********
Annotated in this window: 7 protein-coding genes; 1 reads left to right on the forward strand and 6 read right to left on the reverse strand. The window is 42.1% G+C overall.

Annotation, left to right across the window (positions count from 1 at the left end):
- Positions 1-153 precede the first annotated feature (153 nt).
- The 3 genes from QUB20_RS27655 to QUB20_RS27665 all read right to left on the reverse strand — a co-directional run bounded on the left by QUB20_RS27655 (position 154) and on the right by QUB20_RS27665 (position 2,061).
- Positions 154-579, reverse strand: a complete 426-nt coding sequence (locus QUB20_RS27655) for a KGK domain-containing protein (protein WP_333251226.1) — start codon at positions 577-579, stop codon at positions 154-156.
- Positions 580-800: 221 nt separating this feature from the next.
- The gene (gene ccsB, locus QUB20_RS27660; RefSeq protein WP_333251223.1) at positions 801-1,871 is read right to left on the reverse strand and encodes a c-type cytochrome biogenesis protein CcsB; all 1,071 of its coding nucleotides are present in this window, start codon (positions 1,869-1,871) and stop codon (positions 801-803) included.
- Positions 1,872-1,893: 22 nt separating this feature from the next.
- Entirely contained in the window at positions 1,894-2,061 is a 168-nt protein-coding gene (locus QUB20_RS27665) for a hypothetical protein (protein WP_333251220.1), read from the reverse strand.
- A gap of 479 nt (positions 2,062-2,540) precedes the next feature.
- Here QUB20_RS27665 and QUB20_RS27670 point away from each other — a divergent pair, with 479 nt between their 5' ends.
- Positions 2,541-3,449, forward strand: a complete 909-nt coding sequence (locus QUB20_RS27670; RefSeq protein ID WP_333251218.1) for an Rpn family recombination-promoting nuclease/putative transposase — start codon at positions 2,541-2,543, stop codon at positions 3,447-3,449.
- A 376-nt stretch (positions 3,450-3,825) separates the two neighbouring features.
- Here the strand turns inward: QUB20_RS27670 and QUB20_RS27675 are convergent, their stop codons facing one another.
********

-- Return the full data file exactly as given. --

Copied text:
Annotated in this window: 7 protein-coding genes; 1 reads left to right on the forward strand and 6 read right to left on the reverse strand. The window is 42.1% G+C overall.

Annotation, left to right across the window (positions count from 1 at the left end):
- Positions 1-153 precede the first annotated feature (153 nt).
- The 3 genes from QUB20_RS27655 to QUB20_RS27665 all read right to left on the reverse strand — a co-directional run bounded on the left by QUB20_RS27655 (position 154) and on the right by QUB20_RS27665 (position 2,061).
- Positions 154-579, reverse strand: a complete 426-nt coding sequence (locus QUB20_RS27655) for a KGK domain-containing protein (protein WP_333251226.1) — start codon at positions 577-579, stop codon at positions 154-156.
- Positions 580-800: 221 nt separating this feature from the next.
- The gene (gene ccsB, locus QUB20_RS27660; RefSeq protein WP_333251223.1) at positions 801-1,871 is read right to left on the reverse strand and encodes a c-type cytochrome biogenesis protein CcsB; all 1,071 of its coding nucleotides are present in this window, start codon (positions 1,869-1,871) and stop codon (positions 801-803) included.
- Positions 1,872-1,893: 22 nt separating this feature from the next.
- Entirely contained in the window at positions 1,894-2,061 is a 168-nt protein-coding gene (locus QUB20_RS27665) for a hypothetical protein (protein WP_333251220.1), read from the reverse strand.
- A gap of 479 nt (positions 2,062-2,540) precedes the next feature.
- Here QUB20_RS27665 and QUB20_RS27670 point away from each other — a divergent pair, with 479 nt between their 5' ends.
- Positions 2,541-3,449, forward strand: a complete 909-nt coding sequence (locus QUB20_RS27670; RefSeq protein ID WP_333251218.1) for an Rpn family recombination-promoting nuclease/putative transposase — start codon at positions 2,541-2,543, stop codon at positions 3,447-3,449.
- A 376-nt stretch (positions 3,450-3,825) separates the two neighbouring features.
- Here the strand turns inward: QUB20_RS27670 and QUB20_RS27675 are convergent, their stop codons facing one another.